Factors Associated with Male Partner Involvement in Programs for the Prevention of Mother-to-Child Transmission of HIV in Rural South Africa

Motlagabo G. Matseke*, Robert A. C. Ruiter, Violeta J. Rodriguez, Karl Peltzer, Geoffrey Setswe, Sibusiso Sifunda

*Corresponding author for this work

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Male partner involvement (MPI) can contribute to the success of programs aimed at preventing mother-to-child transmission (PMTCT) of HIV. However, the definition and measures of MPI differ according to context. This study utilized secondary cross-sectional data to investigate the prevalence and determinants of MPI among 463 male partners of HIV-infected pregnant women in rural South Africa. Results indicated that 44.1% of male partners reported involvement in most or all specified male partner involvement activities (i.e., scores of 7 to 9). Descriptive, correlation and multiple linear-regression analyses were conducted. Positive predictors of MPI included relationship status, own HIV status, awareness of female partner's positive HIV status, female partner's desire to have more children, having family planning discussions with provider, condom use to prevent HIV and sexually transmitted infections (STIs), and partner reasoning skills. Negative predictors included partner verbal aggression. Overall, although MPI is low, the study underlines important information that could be used to develop interventions aimed at improving maternal and infant health in PMTCT programs in South Africa.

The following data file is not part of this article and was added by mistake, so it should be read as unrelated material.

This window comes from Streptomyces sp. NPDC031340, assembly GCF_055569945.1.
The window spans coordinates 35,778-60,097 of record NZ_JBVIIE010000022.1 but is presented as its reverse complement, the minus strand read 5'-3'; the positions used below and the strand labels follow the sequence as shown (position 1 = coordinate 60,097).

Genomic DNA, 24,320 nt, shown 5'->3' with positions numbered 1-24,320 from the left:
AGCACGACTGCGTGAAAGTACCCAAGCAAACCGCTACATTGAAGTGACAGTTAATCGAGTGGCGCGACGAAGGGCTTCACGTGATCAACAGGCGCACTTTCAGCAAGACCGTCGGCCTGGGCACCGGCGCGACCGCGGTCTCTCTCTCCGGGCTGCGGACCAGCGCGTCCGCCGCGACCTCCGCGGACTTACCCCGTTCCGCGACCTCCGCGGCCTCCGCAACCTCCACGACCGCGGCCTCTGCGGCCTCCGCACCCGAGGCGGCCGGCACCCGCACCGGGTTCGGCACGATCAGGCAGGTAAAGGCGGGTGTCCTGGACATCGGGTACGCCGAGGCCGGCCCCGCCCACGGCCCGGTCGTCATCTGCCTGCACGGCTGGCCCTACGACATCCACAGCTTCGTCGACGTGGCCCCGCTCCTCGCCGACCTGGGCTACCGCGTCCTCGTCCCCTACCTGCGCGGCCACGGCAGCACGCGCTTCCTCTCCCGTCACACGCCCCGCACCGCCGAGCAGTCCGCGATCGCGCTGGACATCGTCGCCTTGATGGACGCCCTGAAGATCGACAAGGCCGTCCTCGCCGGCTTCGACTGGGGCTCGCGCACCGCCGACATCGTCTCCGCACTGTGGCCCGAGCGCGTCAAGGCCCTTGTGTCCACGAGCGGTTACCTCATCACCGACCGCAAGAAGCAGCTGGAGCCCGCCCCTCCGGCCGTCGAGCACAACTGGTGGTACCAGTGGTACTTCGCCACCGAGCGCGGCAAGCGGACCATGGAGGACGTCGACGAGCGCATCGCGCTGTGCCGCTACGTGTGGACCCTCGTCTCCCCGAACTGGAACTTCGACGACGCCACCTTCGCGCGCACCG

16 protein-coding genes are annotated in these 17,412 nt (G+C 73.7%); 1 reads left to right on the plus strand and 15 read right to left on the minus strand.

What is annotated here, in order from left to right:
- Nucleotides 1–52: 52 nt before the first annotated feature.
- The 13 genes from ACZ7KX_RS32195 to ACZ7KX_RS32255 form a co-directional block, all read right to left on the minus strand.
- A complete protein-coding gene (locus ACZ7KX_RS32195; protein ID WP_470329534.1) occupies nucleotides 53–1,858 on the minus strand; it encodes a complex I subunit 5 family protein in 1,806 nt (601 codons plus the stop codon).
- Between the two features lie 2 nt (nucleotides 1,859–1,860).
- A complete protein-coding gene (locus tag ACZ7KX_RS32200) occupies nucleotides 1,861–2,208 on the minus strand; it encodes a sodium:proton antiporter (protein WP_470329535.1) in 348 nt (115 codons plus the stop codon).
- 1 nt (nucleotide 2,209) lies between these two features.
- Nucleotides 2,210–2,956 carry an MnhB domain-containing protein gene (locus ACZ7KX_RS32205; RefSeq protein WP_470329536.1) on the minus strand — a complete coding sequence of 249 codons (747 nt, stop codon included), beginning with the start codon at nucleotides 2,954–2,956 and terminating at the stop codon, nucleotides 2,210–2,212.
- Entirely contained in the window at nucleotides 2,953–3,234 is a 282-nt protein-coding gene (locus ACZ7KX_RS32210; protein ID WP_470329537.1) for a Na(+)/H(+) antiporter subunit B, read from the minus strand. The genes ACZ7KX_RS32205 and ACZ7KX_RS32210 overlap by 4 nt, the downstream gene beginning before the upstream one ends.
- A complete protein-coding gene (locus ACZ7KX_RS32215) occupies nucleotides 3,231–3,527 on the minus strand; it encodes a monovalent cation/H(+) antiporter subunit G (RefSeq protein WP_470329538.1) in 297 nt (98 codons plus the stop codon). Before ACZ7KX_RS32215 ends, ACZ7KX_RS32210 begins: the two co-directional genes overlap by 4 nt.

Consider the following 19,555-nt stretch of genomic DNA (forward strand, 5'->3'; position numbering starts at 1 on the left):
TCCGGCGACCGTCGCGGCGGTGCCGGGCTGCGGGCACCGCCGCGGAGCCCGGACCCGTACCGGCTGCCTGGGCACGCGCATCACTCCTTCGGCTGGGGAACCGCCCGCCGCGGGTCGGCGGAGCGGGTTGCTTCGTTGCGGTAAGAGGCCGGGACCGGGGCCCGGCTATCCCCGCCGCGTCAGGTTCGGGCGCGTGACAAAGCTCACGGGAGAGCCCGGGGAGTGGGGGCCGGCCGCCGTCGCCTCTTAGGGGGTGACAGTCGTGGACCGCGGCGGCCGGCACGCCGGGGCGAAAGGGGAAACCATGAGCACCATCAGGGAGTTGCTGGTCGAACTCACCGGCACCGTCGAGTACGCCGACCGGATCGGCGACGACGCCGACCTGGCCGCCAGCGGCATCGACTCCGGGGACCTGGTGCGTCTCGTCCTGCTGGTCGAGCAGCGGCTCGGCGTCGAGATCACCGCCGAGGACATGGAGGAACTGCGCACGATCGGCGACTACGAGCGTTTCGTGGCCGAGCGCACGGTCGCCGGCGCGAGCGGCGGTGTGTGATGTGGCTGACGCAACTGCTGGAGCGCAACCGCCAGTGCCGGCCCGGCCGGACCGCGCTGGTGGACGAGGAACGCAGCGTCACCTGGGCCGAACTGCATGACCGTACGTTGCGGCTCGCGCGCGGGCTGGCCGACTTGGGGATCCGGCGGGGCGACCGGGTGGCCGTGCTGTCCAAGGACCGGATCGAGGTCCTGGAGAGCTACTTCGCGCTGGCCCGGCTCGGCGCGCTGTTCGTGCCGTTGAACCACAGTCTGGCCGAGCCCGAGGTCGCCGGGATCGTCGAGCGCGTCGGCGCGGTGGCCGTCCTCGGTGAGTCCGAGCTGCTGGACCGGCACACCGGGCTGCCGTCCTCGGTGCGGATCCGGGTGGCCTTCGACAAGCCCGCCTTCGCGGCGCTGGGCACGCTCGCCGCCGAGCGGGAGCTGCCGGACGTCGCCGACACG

Original languageEnglish
Article number1333
JournalInternational Journal of Environmental Research and Public Health
Issue number11
Publication statusPublished - Nov 2017


  • prevention of mother-to-child transmission of HIV (PMTCT)
  • male partner involvement (MPI)
  • pregnant women
  • rural South Africa

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